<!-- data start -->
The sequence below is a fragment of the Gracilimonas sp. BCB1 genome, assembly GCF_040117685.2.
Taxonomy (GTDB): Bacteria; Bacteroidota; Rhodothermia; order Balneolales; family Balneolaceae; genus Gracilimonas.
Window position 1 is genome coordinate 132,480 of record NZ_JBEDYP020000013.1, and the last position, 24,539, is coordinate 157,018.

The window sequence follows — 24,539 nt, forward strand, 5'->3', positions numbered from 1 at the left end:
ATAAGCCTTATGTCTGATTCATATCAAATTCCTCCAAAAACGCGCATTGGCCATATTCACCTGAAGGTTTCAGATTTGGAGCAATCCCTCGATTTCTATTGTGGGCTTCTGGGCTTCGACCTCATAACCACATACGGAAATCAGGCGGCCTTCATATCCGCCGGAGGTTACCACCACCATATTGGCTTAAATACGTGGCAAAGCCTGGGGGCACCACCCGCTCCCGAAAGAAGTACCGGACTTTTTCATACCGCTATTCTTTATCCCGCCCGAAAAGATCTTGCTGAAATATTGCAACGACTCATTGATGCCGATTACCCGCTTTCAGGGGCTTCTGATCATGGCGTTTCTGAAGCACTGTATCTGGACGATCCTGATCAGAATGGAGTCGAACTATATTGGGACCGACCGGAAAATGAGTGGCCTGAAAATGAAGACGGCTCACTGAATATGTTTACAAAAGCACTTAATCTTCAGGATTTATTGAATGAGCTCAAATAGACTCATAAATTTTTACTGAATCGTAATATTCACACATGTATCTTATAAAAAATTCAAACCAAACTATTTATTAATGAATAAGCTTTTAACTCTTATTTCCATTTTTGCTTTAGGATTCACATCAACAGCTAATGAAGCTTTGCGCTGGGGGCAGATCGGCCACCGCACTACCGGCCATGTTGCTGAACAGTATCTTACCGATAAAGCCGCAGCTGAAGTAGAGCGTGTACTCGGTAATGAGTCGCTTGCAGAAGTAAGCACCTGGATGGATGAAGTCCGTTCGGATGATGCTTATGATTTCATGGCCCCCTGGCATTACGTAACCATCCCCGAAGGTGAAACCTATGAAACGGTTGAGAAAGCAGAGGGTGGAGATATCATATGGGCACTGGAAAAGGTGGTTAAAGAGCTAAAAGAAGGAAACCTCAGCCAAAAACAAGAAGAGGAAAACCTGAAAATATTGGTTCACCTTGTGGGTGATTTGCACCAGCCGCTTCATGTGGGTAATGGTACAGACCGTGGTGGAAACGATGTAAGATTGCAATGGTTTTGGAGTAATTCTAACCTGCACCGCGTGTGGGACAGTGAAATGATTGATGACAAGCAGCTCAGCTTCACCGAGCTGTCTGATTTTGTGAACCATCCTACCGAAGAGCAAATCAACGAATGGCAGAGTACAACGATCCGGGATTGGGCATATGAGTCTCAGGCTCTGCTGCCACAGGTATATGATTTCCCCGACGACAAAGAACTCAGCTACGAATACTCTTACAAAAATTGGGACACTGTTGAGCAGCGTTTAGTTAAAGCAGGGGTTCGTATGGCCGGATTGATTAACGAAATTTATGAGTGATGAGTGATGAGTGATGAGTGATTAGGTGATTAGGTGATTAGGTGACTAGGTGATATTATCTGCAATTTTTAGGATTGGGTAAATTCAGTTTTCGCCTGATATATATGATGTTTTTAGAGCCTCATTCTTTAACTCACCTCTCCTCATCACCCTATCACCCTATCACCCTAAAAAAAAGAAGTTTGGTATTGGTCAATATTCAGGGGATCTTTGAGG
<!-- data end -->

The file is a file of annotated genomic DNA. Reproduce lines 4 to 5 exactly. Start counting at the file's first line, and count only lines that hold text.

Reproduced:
The window sequence follows — 24,539 nt, forward strand, 5'->3', positions numbered from 1 at the left end:
ATAAGCCTTATGTCTGATTCATATCAAATTCCTCCAAAAACGCGCATTGGCCATATTCACCTGAAGGTTTCAGATTTGGAGCAATCCCTCGATTTCTATTGTGGGCTTCTGGGCTTCGACCTCATAACCACATACGGAAATCAGGCGGCCTTCATATCCGCCGGAGGTTACCACCACCATATTGGCTTAAATACGTGGCAAAGCCTGGGGGCACCACCCGCTCCCGAAAGAAGTACCGGACTTTTTCATACCGCTATTCTTTATCCCGCCCGAAAAGATCTTGCTGAAATATTGCAACGACTCATTGATGCCGATTACCCGCTTTCAGGGGCTTCTGATCATGGCGTTTCTGAAGCACTGTATCTGGACGATCCTGATCAGAATGGAGTCGAACTATATTGGGACCGACCGGAAAATGAGTGGCCTGAAAATGAAGACGGCTCACTGAATATGTTTACAAAAGCACTTAATCTTCAGGATTTATTGAATGAGCTCAAATAGACTCATAAATTTTTACTGAATCGTAATATTCACACATGTATCTTATAAAAAATTCAAACCAAACTATTTATTAATGAATAAGCTTTTAACTCTTATTTCCATTTTTGCTTTAGGATTCACATCAACAGCTAATGAAGCTTTGCGCTGGGGGCAGATCGGCCACCGCACTACCGGCCATGTTGCTGAACAGTATCTTACCGATAAAGCCGCAGCTGAAGTAGAGCGTGTACTCGGTAATGAGTCGCTTGCAGAAGTAAGCACCTGGATGGATGAAGTCCGTTCGGATGATGCTTATGATTTCATGGCCCCCTGGCATTACGTAACCATCCCCGAAGGTGAAACCTATGAAACGGTTGAGAAAGCAGAGGGTGGAGATATCATATGGGCACTGGAAAAGGTGGTTAAAGAGCTAAAAGAAGGAAACCTCAGCCAAAAACAAGAAGAGGAAAACCTGAAAATATTGGTTCACCTTGTGGGTGATTTGCACCAGCCGCTTCATGTGGGTAATGGTACAGACCGTGGTGGAAACGATGTAAGATTGCAATGGTTTTGGAGTAATTCTAACCTGCACCGCGTGTGGGACAGTGAAATGATTGATGACAAGCAGCTCAGCTTCACCGAGCTGTCTGATTTTGTGAACCATCCTACCGAAGAGCAAATCAACGAATGGCAGAGTACAACGATCCGGGATTGGGCATATGAGTCTCAGGCTCTGCTGCCACAGGTATATGATTTCCCCGACGACAAAGAACTCAGCTACGAATACTCTTACAAAAATTGGGACACTGTTGAGCAGCGTTTAGTTAAAGCAGGGGTTCGTATGGCCGGATTGATTAACGAAATTTATGAGTGATGAGTGATGAGTGATGAGTGATTAGGTGATTAGGTGATTAGGTGACTAGGTGATATTATCTGCAATTTTTAGGATTGGGTAAATTCAGTTTTCGCCTGATATATATGATGTTTTTAGAGCCTCATTCTTTAACTCACCTCTCCTCATCACCCTATCACCCTATCACCCTAAAAAAAAGAAGTTTGGTATTGGTCAATATTCAGGGGATCTTTGAGG